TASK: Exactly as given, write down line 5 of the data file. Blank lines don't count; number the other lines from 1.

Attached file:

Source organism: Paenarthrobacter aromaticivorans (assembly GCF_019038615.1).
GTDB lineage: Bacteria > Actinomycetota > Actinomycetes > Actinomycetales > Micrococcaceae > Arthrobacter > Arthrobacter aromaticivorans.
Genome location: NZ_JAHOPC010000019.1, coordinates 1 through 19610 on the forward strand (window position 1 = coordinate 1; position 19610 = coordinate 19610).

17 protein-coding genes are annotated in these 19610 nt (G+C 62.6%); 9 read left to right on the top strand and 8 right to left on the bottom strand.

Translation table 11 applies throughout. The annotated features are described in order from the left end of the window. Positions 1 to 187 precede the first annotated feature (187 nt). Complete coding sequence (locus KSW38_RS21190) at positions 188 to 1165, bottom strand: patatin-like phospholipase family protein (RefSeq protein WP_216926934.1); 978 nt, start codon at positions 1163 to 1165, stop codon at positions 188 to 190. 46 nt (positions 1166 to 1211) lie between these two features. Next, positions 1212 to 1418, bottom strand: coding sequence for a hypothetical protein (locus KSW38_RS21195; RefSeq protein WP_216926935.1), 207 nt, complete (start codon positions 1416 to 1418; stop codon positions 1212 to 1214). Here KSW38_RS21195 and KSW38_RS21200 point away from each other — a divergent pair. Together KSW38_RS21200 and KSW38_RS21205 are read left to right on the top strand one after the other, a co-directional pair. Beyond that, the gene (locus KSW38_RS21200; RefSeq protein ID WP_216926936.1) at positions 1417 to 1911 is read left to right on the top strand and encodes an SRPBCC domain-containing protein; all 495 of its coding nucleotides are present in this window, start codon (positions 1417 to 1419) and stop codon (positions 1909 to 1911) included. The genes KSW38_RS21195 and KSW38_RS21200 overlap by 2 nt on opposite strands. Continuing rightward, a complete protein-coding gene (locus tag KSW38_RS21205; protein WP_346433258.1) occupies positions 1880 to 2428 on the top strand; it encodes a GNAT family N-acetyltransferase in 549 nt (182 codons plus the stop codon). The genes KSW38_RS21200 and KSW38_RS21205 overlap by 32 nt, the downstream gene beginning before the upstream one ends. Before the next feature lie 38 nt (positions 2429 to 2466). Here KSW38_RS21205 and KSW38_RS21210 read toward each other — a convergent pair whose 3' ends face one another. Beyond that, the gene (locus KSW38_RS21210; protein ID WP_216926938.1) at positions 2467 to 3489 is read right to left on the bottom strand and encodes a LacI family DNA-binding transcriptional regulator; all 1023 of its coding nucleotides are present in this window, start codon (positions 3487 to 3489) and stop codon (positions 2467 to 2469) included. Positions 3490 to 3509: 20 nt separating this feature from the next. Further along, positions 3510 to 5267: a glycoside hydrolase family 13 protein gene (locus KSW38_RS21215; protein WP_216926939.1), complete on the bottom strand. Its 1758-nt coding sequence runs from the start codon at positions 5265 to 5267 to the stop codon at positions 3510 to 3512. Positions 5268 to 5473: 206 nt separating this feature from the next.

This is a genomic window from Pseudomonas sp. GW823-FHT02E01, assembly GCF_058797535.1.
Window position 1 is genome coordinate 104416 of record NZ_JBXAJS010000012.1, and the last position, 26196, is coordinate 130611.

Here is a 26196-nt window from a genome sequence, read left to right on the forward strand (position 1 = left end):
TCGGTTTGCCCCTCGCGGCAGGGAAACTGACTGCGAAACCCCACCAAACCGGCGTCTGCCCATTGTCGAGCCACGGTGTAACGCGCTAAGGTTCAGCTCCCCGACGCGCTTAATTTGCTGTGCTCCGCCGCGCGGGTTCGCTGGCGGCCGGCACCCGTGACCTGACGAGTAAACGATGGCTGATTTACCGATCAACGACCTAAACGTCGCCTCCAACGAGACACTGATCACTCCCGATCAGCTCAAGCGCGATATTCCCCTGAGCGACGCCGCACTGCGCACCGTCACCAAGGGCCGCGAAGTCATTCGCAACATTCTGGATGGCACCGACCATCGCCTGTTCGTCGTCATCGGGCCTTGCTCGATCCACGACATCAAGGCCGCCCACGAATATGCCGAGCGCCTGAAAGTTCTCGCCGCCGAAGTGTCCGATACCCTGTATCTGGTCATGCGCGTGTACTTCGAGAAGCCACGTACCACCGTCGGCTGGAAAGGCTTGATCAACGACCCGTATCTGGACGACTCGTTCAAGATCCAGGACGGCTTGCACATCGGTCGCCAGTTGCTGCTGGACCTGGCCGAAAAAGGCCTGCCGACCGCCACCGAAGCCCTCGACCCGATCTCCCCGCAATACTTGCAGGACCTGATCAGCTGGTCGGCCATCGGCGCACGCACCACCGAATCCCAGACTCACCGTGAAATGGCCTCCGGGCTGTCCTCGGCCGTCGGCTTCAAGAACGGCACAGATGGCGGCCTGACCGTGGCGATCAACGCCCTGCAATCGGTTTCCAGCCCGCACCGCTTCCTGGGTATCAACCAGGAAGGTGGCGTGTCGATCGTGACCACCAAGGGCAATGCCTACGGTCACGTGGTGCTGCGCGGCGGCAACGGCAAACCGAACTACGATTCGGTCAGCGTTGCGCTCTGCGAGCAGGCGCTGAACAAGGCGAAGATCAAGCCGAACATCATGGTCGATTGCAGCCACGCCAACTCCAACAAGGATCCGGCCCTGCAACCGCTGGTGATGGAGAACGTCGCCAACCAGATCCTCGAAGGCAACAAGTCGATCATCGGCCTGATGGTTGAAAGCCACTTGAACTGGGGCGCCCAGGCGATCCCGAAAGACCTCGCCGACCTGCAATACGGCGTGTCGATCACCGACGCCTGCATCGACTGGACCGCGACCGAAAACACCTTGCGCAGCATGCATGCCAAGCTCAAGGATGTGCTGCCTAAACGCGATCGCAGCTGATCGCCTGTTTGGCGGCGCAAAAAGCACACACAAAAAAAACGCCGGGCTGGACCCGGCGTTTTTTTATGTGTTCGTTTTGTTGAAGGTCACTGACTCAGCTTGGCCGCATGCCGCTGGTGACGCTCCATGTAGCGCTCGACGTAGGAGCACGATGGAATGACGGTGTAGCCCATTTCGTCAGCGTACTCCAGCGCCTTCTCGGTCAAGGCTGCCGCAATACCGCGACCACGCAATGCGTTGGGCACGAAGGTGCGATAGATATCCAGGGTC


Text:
Translation table 11 applies throughout. The annotated features are described in order from the left end of the window. Positions 1 to 187 precede the first annotated feature (187 nt). Complete coding sequence (locus KSW38_RS21190) at positions 188 to 1165, bottom strand: patatin-like phospholipase family protein (RefSeq protein WP_216926934.1); 978 nt, start codon at positions 1163 to 1165, stop codon at positions 188 to 190. 46 nt (positions 1166 to 1211) lie between these two features. Next, positions 1212 to 1418, bottom strand: coding sequence for a hypothetical protein (locus KSW38_RS21195; RefSeq protein WP_216926935.1), 207 nt, complete (start codon positions 1416 to 1418; stop codon positions 1212 to 1214). Here KSW38_RS21195 and KSW38_RS21200 point away from each other — a divergent pair. Together KSW38_RS21200 and KSW38_RS21205 are read left to right on the top strand one after the other, a co-directional pair. Beyond that, the gene (locus KSW38_RS21200; RefSeq protein ID WP_216926936.1) at positions 1417 to 1911 is read left to right on the top strand and encodes an SRPBCC domain-containing protein; all 495 of its coding nucleotides are present in this window, start codon (positions 1417 to 1419) and stop codon (positions 1909 to 1911) included. The genes KSW38_RS21195 and KSW38_RS21200 overlap by 2 nt on opposite strands. Continuing rightward, a complete protein-coding gene (locus tag KSW38_RS21205; protein WP_346433258.1) occupies positions 1880 to 2428 on the top strand; it encodes a GNAT family N-acetyltransferase in 549 nt (182 codons plus the stop codon). The genes KSW38_RS21200 and KSW38_RS21205 overlap by 32 nt, the downstream gene beginning before the upstream one ends. Before the next feature lie 38 nt (positions 2429 to 2466). Here KSW38_RS21205 and KSW38_RS21210 read toward each other — a convergent pair whose 3' ends face one another. Beyond that, the gene (locus KSW38_RS21210; protein ID WP_216926938.1) at positions 2467 to 3489 is read right to left on the bottom strand and encodes a LacI family DNA-binding transcriptional regulator; all 1023 of its coding nucleotides are present in this window, start codon (positions 3487 to 3489) and stop codon (positions 2467 to 2469) included. Positions 3490 to 3509: 20 nt separating this feature from the next. Further along, positions 3510 to 5267: a glycoside hydrolase family 13 protein gene (locus KSW38_RS21215; protein WP_216926939.1), complete on the bottom strand. Its 1758-nt coding sequence runs from the start codon at positions 5265 to 5267 to the stop codon at positions 3510 to 3512. Positions 5268 to 5473: 206 nt separating this feature from the next.